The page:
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Old February 27, 2000, 10:54 PM   #5
Jack Straw
Senior Member
Join Date: July 26, 1999
Location: Georgia
Posts: 362

Lyman's #2 is a good mix, but it it sort of wasteful because it uses more tin than you need, and tin is the most expensive component of your casting alloy. The tin doesn't harden your alloy - it is added to allow the alloy to fill the mold completely, which only requires about 2% tin (as opposed to Lyman's 5% content). I used to use the Lyman formula, but upon the advice of others here at TFL I changed my formula. What I began to do was to mix 1lb. of Lyman with 1lb. of WW. It essentially cut my use of tin in half, but there was still a sufficient amount of tin to give me good mold fill out. As far as other tin sources go, you can use lead free solder (95%tin, 5%antimony); I use solid, not acid or flux core. I usually find it at hardware stores for about $15/lb, but the next time I buy tin it will be from --they sell 1lb. pure tin bars for $7/lb. When I run out of my already-mixed Lyman alloy, I will begin to add straight tin to my WW until I get just enough to still provide mold fill out. I sat down with my calculator to figure out the amount of tin to add to a given amount of WW, but I don't recall all the numbers right of the top of my head and I don't have my reloading log with me, so if you wish, e-mail me to remind me and I will give you those figures.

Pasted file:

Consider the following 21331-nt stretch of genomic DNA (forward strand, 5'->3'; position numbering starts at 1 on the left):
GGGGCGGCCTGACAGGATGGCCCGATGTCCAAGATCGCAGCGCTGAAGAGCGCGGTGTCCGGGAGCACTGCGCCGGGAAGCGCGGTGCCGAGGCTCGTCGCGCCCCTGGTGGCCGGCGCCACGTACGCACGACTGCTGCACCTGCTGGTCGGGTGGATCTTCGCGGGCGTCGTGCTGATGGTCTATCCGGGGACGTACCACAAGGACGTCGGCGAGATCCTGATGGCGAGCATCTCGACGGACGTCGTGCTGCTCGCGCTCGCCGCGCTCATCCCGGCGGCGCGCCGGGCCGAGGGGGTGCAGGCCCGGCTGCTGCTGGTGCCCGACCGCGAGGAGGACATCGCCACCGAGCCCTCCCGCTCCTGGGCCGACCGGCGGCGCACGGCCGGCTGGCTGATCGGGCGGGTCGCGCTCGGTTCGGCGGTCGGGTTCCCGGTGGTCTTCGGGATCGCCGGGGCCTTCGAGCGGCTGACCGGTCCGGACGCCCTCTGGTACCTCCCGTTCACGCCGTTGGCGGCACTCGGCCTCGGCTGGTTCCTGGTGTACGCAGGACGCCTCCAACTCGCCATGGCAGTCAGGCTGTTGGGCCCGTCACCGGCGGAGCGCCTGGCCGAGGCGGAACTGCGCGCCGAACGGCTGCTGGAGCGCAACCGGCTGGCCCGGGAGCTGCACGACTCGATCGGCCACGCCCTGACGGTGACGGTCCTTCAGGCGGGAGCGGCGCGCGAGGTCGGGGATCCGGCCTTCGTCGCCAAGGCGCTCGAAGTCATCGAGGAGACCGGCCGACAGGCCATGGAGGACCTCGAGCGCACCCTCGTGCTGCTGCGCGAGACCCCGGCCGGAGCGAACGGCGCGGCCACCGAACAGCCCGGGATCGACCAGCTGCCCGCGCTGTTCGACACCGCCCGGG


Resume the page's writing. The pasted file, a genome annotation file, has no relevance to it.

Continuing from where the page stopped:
In the mean time, you could mix your unknown alloy with increasing amounts of WW until you reach a level where your bullets don't completely fill the mold. Keep track of your WW-to-unknown ratios so that you can reproduce your results. Labgrade made a perfect point. If you used 2lb bars of 50/50, you could mix 1lb of WW to 1lb of your alloy to approximate the Lyman formula.

There are a number of threads here on this issue so try a search for those and you will find a wealth of information.

Hope this helps, and good luck!

Jack Straw is offline  
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